The Tunisian National Dialogue Quartet won the 2015 Nobel Peace Prize on Friday for its "decisive contribution to the building of a pluralistic democracy in Tunisia."
Kaci Kullmann Five, chair of the Norwegian Nobel Committee, announced the prize.
The quartet, a coalition of four Tunisian organizations -- the Tunisian General Labour Union, the Tunisian Confederation of Industry, Trade and Handicrafts, the Tunisian Human Rights League and the Tunisian Order of Lawyers -- served as a "mediator and driving force to advance peaceful democratic development in Tunisia," Five said.
"The quartet paved the way for a peaceful dialogue between the citizens, the political parties and the authorities and helped to find consensus-based solutions to a wide range of challenges across political and religious divides," she added. "The broad-based national dialogue that the quartet succeeded in establishing countered the spread of violence in Tunisia, and its function is therefore comparable to that of the peace congresses to which Alfred Nobel refers in his will."
The Arab Spring, which originated in Tunisia in 2010 and 2011, quickly spread to a number of countries in North Africa and the Middle East. But by the summer of 2013, when the quartet was established, the democratization process in Tunisia was in danger of collapsing after two opposition politicians, Chokri Belaïd and Mohamed Brahmi, were assassinated.
Acting as a third party in negotiations between the country's political parties to ensure a democratic transition and avert a crisis, the quartet helped guarantee the agreement that culminated in a peaceful and democratic parliamentary election last fall.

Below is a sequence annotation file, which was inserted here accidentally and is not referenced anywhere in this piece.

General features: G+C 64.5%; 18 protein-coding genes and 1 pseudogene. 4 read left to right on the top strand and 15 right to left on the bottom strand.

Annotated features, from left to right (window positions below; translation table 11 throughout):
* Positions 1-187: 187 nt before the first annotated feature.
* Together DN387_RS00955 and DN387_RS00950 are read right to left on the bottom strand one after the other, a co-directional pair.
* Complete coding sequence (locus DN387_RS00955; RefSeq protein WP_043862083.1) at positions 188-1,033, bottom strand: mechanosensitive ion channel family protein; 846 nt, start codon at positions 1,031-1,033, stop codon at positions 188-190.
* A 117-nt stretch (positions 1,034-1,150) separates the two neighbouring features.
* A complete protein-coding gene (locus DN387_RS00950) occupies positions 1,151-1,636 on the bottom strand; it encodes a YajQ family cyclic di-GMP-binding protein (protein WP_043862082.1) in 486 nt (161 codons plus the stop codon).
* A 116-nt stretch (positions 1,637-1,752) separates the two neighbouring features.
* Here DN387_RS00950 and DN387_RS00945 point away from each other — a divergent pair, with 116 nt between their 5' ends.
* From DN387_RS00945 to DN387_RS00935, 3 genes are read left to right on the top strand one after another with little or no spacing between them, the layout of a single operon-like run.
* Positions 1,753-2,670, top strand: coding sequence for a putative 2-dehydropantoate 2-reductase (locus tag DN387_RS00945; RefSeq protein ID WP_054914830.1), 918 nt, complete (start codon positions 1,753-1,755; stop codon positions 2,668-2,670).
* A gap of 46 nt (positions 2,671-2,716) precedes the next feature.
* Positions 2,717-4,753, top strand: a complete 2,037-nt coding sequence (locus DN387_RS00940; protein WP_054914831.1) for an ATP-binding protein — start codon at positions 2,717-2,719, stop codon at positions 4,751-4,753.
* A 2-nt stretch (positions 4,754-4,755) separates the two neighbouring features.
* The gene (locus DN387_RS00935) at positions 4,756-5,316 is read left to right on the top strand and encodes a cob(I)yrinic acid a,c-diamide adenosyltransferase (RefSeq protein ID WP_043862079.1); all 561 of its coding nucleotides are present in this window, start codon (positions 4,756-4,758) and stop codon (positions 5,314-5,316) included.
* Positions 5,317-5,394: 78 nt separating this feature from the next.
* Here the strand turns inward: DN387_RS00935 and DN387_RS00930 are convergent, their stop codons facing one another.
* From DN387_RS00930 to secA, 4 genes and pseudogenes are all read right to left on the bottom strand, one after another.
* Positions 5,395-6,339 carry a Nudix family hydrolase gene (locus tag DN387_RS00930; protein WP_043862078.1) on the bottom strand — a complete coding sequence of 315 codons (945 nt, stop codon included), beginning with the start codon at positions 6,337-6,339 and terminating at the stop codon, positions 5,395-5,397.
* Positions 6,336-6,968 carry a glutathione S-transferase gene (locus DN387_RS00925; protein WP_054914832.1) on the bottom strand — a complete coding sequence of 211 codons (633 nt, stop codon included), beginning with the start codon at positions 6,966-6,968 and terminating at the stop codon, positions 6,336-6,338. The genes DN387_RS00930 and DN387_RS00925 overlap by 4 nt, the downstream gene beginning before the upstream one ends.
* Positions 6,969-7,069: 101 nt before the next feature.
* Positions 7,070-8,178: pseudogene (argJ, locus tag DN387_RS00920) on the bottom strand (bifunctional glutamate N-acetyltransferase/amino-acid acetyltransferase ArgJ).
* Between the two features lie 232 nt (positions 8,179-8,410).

"I want to offer my heartiest congratulations to the quartet for their national dialogue initiative and their continuous efforts throughout this difficult time," Mustapha Ben Jaafar, the former president of Tunisia's National Constituent Assembly, told HuffPost Tunisia. "This is an opportunity for me to express my pride in belonging to this country. I am proud to be Tunisian, proud to have supported the quartet and proud of our Constitution."
Ali Zeddini of the Tunisian Human Rights League shared his pride about the award with HuffPost Tunisia. “This proves that dialogue allows us to overcome our most complex challenges. It’s sending a message to our neighbors that are plagued by violence, namely Libya and Syria.”
“My thoughts go to the martyrs of the revolution, Chokri Belaïd, Mohamed Brahmi and all other victims of terrorism,” he added.
“We are proud that our efforts have been acknowledged -- both the quartet’s efforts and those of the Tunisian people. This reward belongs to the people,” Belgacem Ayari, executive member of Tunisia’s General Labour Union, told HuffPost Tunisia.
“This is yet another indication of Tunisia’s exceptionality. We’re hoping that this can now translate into democratic transition with greater social and political stability across the region,” he added.
Although Tunisia's revolution was much less violent than in neighboring countries, the country's transition to democracy has been marred by occasional violence, including two extremist attacks this year that killed 60 people and devastated Tunisia's tourism industry.
On its website, the Nobel Committee said it hopes awarding the peace prize to the quartet will encourage the Tunisian people to continue working toward peace and serve as an inspiration to other countries seeking to promote democracy.
The Nobel Peace Prize, which is worth about $972,000, will be presented to representatives of the quartet in December, per Reuters.
The Nobel Memorial Prize in Economic Sciences will be awarded on Monday.
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